Whether it’s the humorous series of commercials featuring NFL football legend Peyton Manning or the R&B-driven ad with Leslie Odom, the Tony Award-winning star of the Broadway hit Hamilton, the common thread is the iconic tagline: “Nationwide is on your side.” For 50 years, that slogan has been used to communicate to millions of consumers the value of products and services from the Columbus, Ohio-based insurance giant.
That catchphrase, however, is much more than a marketing hook. That statement reflects the culture of the $40.2 billion company. And in every nook and cranny of the company—from rank-and-file employees to corporate directors—it demonstrates an ongoing commitment to diversity and inclusion, in part, through retention and advancement of African Americans. For example, two African Americans, Executive Vice President and Chief Administrative Officer Gale V. King and Executive Vice President and Chief Marketing Officer Terrance Williams, serve as members of its nine-person leadership team. And that’s not to mention significant African American senior management representation among core lines of business.
D&I is front and center; from the orientation of new associates to the identification of high-potential leaders. Moreover, Nationwide has been aggressive in procurement spend with minority-owned businesses, including the BE 100s—the nation’s largest black-owned businesses. (Nationwide currently serves as title sponsor for the Black Enterprise Entrepreneurs Summit.)
That level of participation, critical to the company’s innovation, vitality, competitiveness, and profitability, is the reason Nationwide has been a perennial on the BLACK ENTERPRISE roster of Best Companies for Diversity. Our editors found the common trait of the most inclusive companies is that such policy and direction comes from involvement from the very top. In this case: CEO Steve S. Rasmussen. BE Editor-in-Chief Derek T. Dingle spoke with him about how he creates an environment “where everyone matters.” The following are edited excerpts from that interview:
How have you made diversity and inclusion a part of the company’s DNA?
RASMUSSEN: Our culture is what defines us, and our associates define that culture. If we don’t include all views within our organization then we really can’t be effective in terms of our work with our members and others, because we engage in business with virtually every part of the American public. Our diversity of viewpoints has helped to sustain our culture and make our organization successful.
How does Nationwide’s culture make it distinctive from its competitors?
RASMUSSEN: What makes Nationwide distinctive from our competitors has been our ability to create a culture of engagement. Diversity and inclusion have been a crucial part of creating that engaged worker—a group of associates committed to being strong stewards of our members’ dollars and providing the kind of services our members need. That performance [is] reflected in our growth rates, membership satisfaction, and our associates’ pride in their contributions. In fact, a great deal of our success has been a result of the development of an environment in which people feel safe and protected as well as our acceptance of [people’s] boundaries and who they are.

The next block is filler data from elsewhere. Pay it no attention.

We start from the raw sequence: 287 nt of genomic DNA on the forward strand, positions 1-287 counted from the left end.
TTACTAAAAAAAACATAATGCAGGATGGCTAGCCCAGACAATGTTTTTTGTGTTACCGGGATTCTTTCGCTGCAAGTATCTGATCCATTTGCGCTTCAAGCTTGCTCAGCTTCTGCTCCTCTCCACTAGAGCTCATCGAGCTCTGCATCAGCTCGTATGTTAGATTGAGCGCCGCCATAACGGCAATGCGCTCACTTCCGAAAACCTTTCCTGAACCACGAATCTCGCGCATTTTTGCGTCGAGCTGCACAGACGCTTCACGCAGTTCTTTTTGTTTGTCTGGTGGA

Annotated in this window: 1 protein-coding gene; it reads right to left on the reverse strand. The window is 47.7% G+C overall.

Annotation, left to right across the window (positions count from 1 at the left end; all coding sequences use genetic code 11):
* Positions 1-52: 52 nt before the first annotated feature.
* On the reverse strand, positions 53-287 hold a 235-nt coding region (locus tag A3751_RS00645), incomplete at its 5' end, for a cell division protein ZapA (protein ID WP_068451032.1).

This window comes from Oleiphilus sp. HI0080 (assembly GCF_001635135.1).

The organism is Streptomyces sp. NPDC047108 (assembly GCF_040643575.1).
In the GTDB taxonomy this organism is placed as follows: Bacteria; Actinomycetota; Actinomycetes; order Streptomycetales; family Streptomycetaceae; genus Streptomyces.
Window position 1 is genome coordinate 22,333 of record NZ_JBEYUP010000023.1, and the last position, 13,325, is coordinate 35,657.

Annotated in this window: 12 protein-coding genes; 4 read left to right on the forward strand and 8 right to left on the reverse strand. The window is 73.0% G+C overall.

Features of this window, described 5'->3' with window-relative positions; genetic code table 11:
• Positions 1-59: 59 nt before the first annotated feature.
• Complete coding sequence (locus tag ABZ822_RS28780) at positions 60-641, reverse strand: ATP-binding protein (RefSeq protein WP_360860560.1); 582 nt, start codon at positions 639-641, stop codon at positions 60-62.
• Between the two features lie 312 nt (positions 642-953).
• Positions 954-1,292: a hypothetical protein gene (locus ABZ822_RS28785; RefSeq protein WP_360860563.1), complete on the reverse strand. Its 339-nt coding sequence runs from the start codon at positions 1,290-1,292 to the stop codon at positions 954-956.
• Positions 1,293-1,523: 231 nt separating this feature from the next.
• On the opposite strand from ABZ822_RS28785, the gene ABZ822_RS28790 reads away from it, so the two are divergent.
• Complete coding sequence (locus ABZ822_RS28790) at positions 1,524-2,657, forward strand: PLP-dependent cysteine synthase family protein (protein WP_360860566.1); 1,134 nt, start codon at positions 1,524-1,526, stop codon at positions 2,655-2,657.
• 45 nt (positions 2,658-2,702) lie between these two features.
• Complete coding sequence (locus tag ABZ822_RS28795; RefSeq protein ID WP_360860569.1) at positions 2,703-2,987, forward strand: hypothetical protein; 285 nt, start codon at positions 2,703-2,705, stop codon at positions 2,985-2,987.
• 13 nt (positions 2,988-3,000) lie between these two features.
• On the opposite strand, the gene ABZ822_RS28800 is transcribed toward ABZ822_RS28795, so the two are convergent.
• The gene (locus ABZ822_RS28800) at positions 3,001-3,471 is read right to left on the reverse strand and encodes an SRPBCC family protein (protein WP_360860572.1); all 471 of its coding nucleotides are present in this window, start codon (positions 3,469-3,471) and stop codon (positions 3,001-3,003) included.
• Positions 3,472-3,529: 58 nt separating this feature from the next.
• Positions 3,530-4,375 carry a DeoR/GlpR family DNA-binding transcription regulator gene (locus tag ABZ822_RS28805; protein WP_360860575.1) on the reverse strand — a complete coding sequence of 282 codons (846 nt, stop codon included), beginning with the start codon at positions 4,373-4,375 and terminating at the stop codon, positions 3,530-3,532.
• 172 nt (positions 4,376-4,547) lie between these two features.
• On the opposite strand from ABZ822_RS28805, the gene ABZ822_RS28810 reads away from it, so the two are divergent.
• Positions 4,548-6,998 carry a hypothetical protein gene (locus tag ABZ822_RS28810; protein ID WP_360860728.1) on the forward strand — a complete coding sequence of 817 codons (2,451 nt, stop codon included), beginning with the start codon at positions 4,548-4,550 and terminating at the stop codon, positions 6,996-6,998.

How do you ensure that suppliers embrace your standards?
RASMUSSEN: Our selection process involves a series of extensive interviews with prospective vendors to ensure that they actually have a defined program of diversity and inclusion. Frankly, we like to conduct business with organizations that fully embrace the same cultural values. We are very cautious about that, particularly with consumer-facing suppliers. We want to make sure that they not only talk to the fact that they’re in favor of diversity and inclusion but consistently demonstrate it in the way they operate their organizations and, as a result, provide the sort of opportunities and environment in which people feel safe and included.
Share with me how Nationwide’s board is engaged in D&I?
RASMUSSEN: Early on, our board was very much committed to bringing diversity to corporate governance and, as a result, we recruited women, African Americans, and other diverse groups as directors. In fact, we have an extremely active board that views a significant aspect of their job as the management of our culture. Since Nationwide is a member-driven company, our board holds all of us accountable to meeting that mandate. They serve as the standard-bearers of our organization. As such, our stakeholders gain tremendous benefits from their stewardship. For instance, two of our directors, both women, one African American, shared their journeys with a group of our associates during one of our recent training sessions. It proved to be a great opportunity for associates to hear from very effective, very successful women and use that as a learning experience.
Part 2 of this interview will publish on Friday, Nov.4. You can view the “50 Best Companies for Diversity” list here.